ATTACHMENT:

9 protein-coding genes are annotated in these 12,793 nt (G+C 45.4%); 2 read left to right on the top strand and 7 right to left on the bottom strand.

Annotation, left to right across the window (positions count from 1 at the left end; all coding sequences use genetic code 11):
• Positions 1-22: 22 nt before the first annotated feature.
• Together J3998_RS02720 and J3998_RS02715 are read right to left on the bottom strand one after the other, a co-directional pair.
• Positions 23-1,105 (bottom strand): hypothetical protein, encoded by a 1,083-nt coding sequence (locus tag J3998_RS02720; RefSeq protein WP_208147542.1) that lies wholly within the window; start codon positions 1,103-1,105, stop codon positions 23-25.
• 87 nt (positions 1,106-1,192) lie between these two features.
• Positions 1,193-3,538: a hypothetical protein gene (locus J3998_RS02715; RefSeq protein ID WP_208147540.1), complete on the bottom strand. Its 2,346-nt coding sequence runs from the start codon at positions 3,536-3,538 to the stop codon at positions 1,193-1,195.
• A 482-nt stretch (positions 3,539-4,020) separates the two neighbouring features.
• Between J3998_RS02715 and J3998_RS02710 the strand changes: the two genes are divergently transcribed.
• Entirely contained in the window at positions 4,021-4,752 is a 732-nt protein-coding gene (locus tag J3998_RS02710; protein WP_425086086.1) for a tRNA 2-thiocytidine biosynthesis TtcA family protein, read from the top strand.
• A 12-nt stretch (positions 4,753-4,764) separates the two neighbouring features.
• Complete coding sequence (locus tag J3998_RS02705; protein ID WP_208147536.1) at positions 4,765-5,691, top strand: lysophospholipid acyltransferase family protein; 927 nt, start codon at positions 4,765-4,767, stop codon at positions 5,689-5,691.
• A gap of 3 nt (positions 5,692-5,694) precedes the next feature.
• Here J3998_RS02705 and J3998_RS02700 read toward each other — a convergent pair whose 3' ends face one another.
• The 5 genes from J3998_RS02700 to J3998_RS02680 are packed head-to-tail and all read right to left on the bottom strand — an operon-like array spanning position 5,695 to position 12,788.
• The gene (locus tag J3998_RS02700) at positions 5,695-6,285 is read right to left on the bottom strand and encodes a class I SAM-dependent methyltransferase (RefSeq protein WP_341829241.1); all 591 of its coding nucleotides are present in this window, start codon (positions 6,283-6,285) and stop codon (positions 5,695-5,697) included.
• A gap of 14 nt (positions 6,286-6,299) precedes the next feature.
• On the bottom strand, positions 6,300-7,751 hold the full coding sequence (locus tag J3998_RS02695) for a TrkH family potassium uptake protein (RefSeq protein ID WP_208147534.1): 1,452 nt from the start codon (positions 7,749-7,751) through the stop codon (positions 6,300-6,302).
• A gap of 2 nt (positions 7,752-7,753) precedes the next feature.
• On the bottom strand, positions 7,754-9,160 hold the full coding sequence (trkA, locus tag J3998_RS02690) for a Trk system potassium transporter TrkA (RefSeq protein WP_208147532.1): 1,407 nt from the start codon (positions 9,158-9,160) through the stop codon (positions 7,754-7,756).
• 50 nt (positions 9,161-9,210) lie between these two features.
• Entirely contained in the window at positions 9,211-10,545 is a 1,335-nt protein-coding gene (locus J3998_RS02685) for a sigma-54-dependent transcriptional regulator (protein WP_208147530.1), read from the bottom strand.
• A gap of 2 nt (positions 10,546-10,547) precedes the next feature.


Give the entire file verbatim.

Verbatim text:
9 protein-coding genes are annotated in these 12,793 nt (G+C 45.4%); 2 read left to right on the top strand and 7 right to left on the bottom strand.

Annotation, left to right across the window (positions count from 1 at the left end; all coding sequences use genetic code 11):
• Positions 1-22: 22 nt before the first annotated feature.
• Together J3998_RS02720 and J3998_RS02715 are read right to left on the bottom strand one after the other, a co-directional pair.
• Positions 23-1,105 (bottom strand): hypothetical protein, encoded by a 1,083-nt coding sequence (locus tag J3998_RS02720; RefSeq protein WP_208147542.1) that lies wholly within the window; start codon positions 1,103-1,105, stop codon positions 23-25.
• 87 nt (positions 1,106-1,192) lie between these two features.
• Positions 1,193-3,538: a hypothetical protein gene (locus J3998_RS02715; RefSeq protein ID WP_208147540.1), complete on the bottom strand. Its 2,346-nt coding sequence runs from the start codon at positions 3,536-3,538 to the stop codon at positions 1,193-1,195.
• A 482-nt stretch (positions 3,539-4,020) separates the two neighbouring features.
• Between J3998_RS02715 and J3998_RS02710 the strand changes: the two genes are divergently transcribed.
• Entirely contained in the window at positions 4,021-4,752 is a 732-nt protein-coding gene (locus tag J3998_RS02710; protein WP_425086086.1) for a tRNA 2-thiocytidine biosynthesis TtcA family protein, read from the top strand.
• A 12-nt stretch (positions 4,753-4,764) separates the two neighbouring features.
• Complete coding sequence (locus tag J3998_RS02705; protein ID WP_208147536.1) at positions 4,765-5,691, top strand: lysophospholipid acyltransferase family protein; 927 nt, start codon at positions 4,765-4,767, stop codon at positions 5,689-5,691.
• A gap of 3 nt (positions 5,692-5,694) precedes the next feature.
• Here J3998_RS02705 and J3998_RS02700 read toward each other — a convergent pair whose 3' ends face one another.
• The 5 genes from J3998_RS02700 to J3998_RS02680 are packed head-to-tail and all read right to left on the bottom strand — an operon-like array spanning position 5,695 to position 12,788.
• The gene (locus tag J3998_RS02700) at positions 5,695-6,285 is read right to left on the bottom strand and encodes a class I SAM-dependent methyltransferase (RefSeq protein WP_341829241.1); all 591 of its coding nucleotides are present in this window, start codon (positions 6,283-6,285) and stop codon (positions 5,695-5,697) included.
• A gap of 14 nt (positions 6,286-6,299) precedes the next feature.
• On the bottom strand, positions 6,300-7,751 hold the full coding sequence (locus tag J3998_RS02695) for a TrkH family potassium uptake protein (RefSeq protein ID WP_208147534.1): 1,452 nt from the start codon (positions 7,749-7,751) through the stop codon (positions 6,300-6,302).
• A gap of 2 nt (positions 7,752-7,753) precedes the next feature.
• On the bottom strand, positions 7,754-9,160 hold the full coding sequence (trkA, locus tag J3998_RS02690) for a Trk system potassium transporter TrkA (RefSeq protein WP_208147532.1): 1,407 nt from the start codon (positions 9,158-9,160) through the stop codon (positions 7,754-7,756).
• 50 nt (positions 9,161-9,210) lie between these two features.
• Entirely contained in the window at positions 9,211-10,545 is a 1,335-nt protein-coding gene (locus J3998_RS02685) for a sigma-54-dependent transcriptional regulator (protein WP_208147530.1), read from the bottom strand.
• A gap of 2 nt (positions 10,546-10,547) precedes the next feature.